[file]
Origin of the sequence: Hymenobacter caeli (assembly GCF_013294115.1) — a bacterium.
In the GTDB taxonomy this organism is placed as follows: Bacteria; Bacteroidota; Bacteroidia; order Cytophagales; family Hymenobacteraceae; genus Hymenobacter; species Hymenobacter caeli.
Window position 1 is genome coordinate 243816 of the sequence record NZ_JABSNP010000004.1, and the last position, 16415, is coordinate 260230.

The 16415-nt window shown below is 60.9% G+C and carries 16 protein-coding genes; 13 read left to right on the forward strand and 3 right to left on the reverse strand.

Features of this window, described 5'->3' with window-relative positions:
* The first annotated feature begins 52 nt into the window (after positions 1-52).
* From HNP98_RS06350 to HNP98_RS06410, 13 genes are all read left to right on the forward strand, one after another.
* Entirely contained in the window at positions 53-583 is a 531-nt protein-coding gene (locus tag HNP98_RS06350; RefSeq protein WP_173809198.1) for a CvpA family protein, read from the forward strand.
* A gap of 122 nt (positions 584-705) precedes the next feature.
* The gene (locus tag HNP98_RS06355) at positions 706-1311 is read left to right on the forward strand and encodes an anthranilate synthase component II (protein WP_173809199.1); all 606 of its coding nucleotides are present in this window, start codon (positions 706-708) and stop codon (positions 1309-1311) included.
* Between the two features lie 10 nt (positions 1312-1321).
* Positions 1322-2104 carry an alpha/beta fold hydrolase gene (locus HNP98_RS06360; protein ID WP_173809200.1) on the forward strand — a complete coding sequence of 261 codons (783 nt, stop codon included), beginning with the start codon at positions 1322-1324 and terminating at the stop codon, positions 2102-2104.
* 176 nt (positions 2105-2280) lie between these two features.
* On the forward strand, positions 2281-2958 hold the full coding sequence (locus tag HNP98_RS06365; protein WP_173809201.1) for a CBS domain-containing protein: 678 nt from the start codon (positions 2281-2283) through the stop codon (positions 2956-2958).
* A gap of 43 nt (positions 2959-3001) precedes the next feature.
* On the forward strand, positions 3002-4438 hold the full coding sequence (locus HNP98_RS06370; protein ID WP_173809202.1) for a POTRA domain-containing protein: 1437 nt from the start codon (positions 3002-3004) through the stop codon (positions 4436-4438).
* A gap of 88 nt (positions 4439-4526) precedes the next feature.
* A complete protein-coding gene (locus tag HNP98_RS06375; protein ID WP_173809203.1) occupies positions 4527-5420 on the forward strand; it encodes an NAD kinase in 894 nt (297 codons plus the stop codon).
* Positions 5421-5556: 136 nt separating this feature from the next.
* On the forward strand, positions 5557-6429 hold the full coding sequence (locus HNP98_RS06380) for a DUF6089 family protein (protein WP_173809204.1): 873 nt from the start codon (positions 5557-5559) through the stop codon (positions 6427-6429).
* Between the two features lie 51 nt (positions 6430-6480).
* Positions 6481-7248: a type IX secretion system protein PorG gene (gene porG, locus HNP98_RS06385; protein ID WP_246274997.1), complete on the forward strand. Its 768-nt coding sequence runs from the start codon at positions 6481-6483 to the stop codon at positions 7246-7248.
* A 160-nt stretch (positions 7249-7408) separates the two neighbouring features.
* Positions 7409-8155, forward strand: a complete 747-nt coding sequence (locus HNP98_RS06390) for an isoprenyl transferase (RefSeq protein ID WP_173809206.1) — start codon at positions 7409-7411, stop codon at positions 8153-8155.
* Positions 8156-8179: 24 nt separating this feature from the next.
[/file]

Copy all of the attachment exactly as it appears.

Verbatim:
Origin of the sequence: Hymenobacter caeli (assembly GCF_013294115.1) — a bacterium.
In the GTDB taxonomy this organism is placed as follows: Bacteria; Bacteroidota; Bacteroidia; order Cytophagales; family Hymenobacteraceae; genus Hymenobacter; species Hymenobacter caeli.
Window position 1 is genome coordinate 243816 of the sequence record NZ_JABSNP010000004.1, and the last position, 16415, is coordinate 260230.

The 16415-nt window shown below is 60.9% G+C and carries 16 protein-coding genes; 13 read left to right on the forward strand and 3 right to left on the reverse strand.

Features of this window, described 5'->3' with window-relative positions:
* The first annotated feature begins 52 nt into the window (after positions 1-52).
* From HNP98_RS06350 to HNP98_RS06410, 13 genes are all read left to right on the forward strand, one after another.
* Entirely contained in the window at positions 53-583 is a 531-nt protein-coding gene (locus tag HNP98_RS06350; RefSeq protein WP_173809198.1) for a CvpA family protein, read from the forward strand.
* A gap of 122 nt (positions 584-705) precedes the next feature.
* The gene (locus tag HNP98_RS06355) at positions 706-1311 is read left to right on the forward strand and encodes an anthranilate synthase component II (protein WP_173809199.1); all 606 of its coding nucleotides are present in this window, start codon (positions 706-708) and stop codon (positions 1309-1311) included.
* Between the two features lie 10 nt (positions 1312-1321).
* Positions 1322-2104 carry an alpha/beta fold hydrolase gene (locus HNP98_RS06360; protein ID WP_173809200.1) on the forward strand — a complete coding sequence of 261 codons (783 nt, stop codon included), beginning with the start codon at positions 1322-1324 and terminating at the stop codon, positions 2102-2104.
* 176 nt (positions 2105-2280) lie between these two features.
* On the forward strand, positions 2281-2958 hold the full coding sequence (locus tag HNP98_RS06365; protein WP_173809201.1) for a CBS domain-containing protein: 678 nt from the start codon (positions 2281-2283) through the stop codon (positions 2956-2958).
* A gap of 43 nt (positions 2959-3001) precedes the next feature.
* On the forward strand, positions 3002-4438 hold the full coding sequence (locus HNP98_RS06370; protein ID WP_173809202.1) for a POTRA domain-containing protein: 1437 nt from the start codon (positions 3002-3004) through the stop codon (positions 4436-4438).
* A gap of 88 nt (positions 4439-4526) precedes the next feature.
* A complete protein-coding gene (locus tag HNP98_RS06375; protein ID WP_173809203.1) occupies positions 4527-5420 on the forward strand; it encodes an NAD kinase in 894 nt (297 codons plus the stop codon).
* Positions 5421-5556: 136 nt separating this feature from the next.
* On the forward strand, positions 5557-6429 hold the full coding sequence (locus HNP98_RS06380) for a DUF6089 family protein (protein WP_173809204.1): 873 nt from the start codon (positions 5557-5559) through the stop codon (positions 6427-6429).
* Between the two features lie 51 nt (positions 6430-6480).
* Positions 6481-7248: a type IX secretion system protein PorG gene (gene porG, locus HNP98_RS06385; protein ID WP_246274997.1), complete on the forward strand. Its 768-nt coding sequence runs from the start codon at positions 6481-6483 to the stop codon at positions 7246-7248.
* A 160-nt stretch (positions 7249-7408) separates the two neighbouring features.
* Positions 7409-8155, forward strand: a complete 747-nt coding sequence (locus HNP98_RS06390) for an isoprenyl transferase (RefSeq protein ID WP_173809206.1) — start codon at positions 7409-7411, stop codon at positions 8153-8155.
* Positions 8156-8179: 24 nt separating this feature from the next.